▶Bhutan– Rise in foreign investments has helped Bhutan to invest in hydroelectric projects. Bhutan has implemented its Twelfth Five-Year Plan and is taking drastic steps to build its tourism sector. The country’s revenue was estimated at $87.7 million in 2019.

▶Nepal– Nepal has witnessed a higher growth rate, in recent years, with its increasing agricultural production. The World Bank has reported that two projects, worth $100 million, are boosting Nepal’s power sector. Investments by private sector have been highly encouraged by the government.

▶Pakistan– Pakistan has witnessed lowest growth rates in recent years. The country solely survives on the remittances by West and continuous investments from China. The China-Pakistan Economic Corridor (CPEC) (, a 3,000-kilometer network of roads, railways, as well as oil and gas pipelines from Pakistan to China, is expected to brace Pakistan’s economy.

▶Sri Lanka– Sri Lanka has had a stable growth rate of 3.7% over the past couple of years. The Central Bank of Sri Lanka implemented policy reforms to encourage its private sector after a period of low growth. Over the years, China has also shown increased interest in Sri Lanka’s port and logistics construction.

▶Maldives– Tourism has been the spine of Maldivian economy. Despite a few public infrastructure projects and low gross foreign reserves, Maldives is continuing to augur strong growth.

India and Income Inequality

India is ostensibly called the South Asian hegemon but the country’s GDP has flinched by 23.9 per cent in the first quarter of the 2020-21 fiscal year. The GDP growth rate was reported to be 3.1 per cent in the previous fiscal year. Despite its reduced GDP growth, India has ensured high foreign investments and has liberalized Foreign Direct Investment (FDI) in some crucial sectors.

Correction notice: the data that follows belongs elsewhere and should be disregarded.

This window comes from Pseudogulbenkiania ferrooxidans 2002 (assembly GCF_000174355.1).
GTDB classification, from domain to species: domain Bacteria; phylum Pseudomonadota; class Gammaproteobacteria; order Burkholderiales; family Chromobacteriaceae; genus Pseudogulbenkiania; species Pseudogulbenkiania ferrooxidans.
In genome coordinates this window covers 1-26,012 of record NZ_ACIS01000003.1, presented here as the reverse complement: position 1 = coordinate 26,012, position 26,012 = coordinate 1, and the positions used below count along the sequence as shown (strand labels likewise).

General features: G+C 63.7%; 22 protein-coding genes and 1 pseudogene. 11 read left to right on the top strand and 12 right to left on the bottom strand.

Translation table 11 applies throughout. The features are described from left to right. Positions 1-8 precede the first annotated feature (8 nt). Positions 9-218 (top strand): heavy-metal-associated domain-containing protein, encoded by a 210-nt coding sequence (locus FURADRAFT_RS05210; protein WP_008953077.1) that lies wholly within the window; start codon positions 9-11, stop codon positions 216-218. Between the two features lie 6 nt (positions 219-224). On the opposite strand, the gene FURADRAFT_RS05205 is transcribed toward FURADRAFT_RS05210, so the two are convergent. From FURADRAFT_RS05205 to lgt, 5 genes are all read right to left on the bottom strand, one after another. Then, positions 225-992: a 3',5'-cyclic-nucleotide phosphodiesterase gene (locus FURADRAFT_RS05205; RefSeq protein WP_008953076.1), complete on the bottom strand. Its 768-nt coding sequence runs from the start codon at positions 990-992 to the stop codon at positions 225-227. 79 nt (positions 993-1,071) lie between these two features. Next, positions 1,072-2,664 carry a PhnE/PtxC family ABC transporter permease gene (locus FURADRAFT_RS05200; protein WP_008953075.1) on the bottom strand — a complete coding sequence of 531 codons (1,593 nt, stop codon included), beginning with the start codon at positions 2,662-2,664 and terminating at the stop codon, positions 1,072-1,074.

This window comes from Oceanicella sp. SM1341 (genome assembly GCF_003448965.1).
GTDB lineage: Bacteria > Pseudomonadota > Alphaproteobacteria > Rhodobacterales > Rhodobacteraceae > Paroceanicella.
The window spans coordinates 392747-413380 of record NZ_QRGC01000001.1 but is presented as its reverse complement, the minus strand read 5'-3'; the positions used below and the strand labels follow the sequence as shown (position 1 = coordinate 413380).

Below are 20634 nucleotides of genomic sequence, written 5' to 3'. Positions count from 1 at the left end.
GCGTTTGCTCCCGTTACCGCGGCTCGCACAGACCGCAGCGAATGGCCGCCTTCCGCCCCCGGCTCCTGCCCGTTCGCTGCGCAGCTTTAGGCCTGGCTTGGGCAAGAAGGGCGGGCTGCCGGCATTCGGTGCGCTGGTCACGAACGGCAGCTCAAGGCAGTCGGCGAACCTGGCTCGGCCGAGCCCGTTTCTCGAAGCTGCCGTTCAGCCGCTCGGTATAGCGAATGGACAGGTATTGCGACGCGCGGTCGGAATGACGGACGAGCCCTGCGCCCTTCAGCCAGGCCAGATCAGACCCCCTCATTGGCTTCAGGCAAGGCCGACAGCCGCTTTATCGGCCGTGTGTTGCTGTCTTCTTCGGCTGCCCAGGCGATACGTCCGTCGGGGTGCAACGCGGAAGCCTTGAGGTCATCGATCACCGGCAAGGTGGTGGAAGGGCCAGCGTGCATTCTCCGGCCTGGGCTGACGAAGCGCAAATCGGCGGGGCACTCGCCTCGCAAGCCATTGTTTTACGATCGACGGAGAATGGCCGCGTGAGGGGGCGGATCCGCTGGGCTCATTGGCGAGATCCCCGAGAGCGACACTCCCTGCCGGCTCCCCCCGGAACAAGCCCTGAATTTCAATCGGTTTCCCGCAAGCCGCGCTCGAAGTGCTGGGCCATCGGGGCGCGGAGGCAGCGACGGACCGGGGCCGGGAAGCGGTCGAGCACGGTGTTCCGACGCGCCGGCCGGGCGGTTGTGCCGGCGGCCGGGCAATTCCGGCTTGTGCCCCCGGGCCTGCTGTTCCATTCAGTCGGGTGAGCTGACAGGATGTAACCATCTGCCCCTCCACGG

“GDP has shrunk from Rs 35.35 lakh crore in Q1 of 2019-20 to Rs 26.90 lakh crore in the first quarter of Q1 of 2020-21, showing a contraction of 23.9 per cent as compared to 5.2 per cent growth in Q1 2019-20,” an official statement by the National Statistical Office (NSO).

The only sector which has registered a significant growth in the Indian Economy is ‘Agriculture’ which has tallied a growth rate of 3.4%. Whereas, other sectors including construction, hotel industry and manufacturing sector have witnessed a drastic reduction in their growth rates. Their growth rates have contracted by 50%, 47% and 39.3% respectively. The economic slump is assumed to have been the consequence of the nationwide lockdown. The GDP for the current year is reported to be the worst after 1996.

According to United Nations Development Programme (UNDP) and Oxford Poverty and Human Development Initiative, a bulk of the Indian population face destitution in sanitation, health and schooling. There are many angles of poverty and disparity in India. Poverty has a multidimensional appraisal and includes some indicators namely, nutrition, child mortality, years of schooling, school attendance, sanitation, cooking fuel , drinking water, electricity, housing and assets.

As per the World Inequality Report 2018, India stands at the second position in terms of unequal wealth distribution in the world. It was estimated in 2017 that 73 per cent of wealth generated in the country landed in the hands of the richest 1 per cent.

The growing inequality between different masses results in inaccessibility to health, education and basic services. Unavailability of proper healthcare is a curse for those who are just above the poverty line as these individuals trickle back to their earlier financial condition if a serious health problem hits any member of the family. Similarly, inequality in opportunities due to lack of proper education and training has a dire effect on our nation’s economy and progress.

India has been ranked 132 out of 152 countries in OXFAM’s ‘Commitment to Reducing Inequality Index’, indicating its low social spending on health and education. High inequality is likely to promote corruption and threaten democracy.

About the Author

K. Shiva Sai
Been a National Level footballer and a quizzer.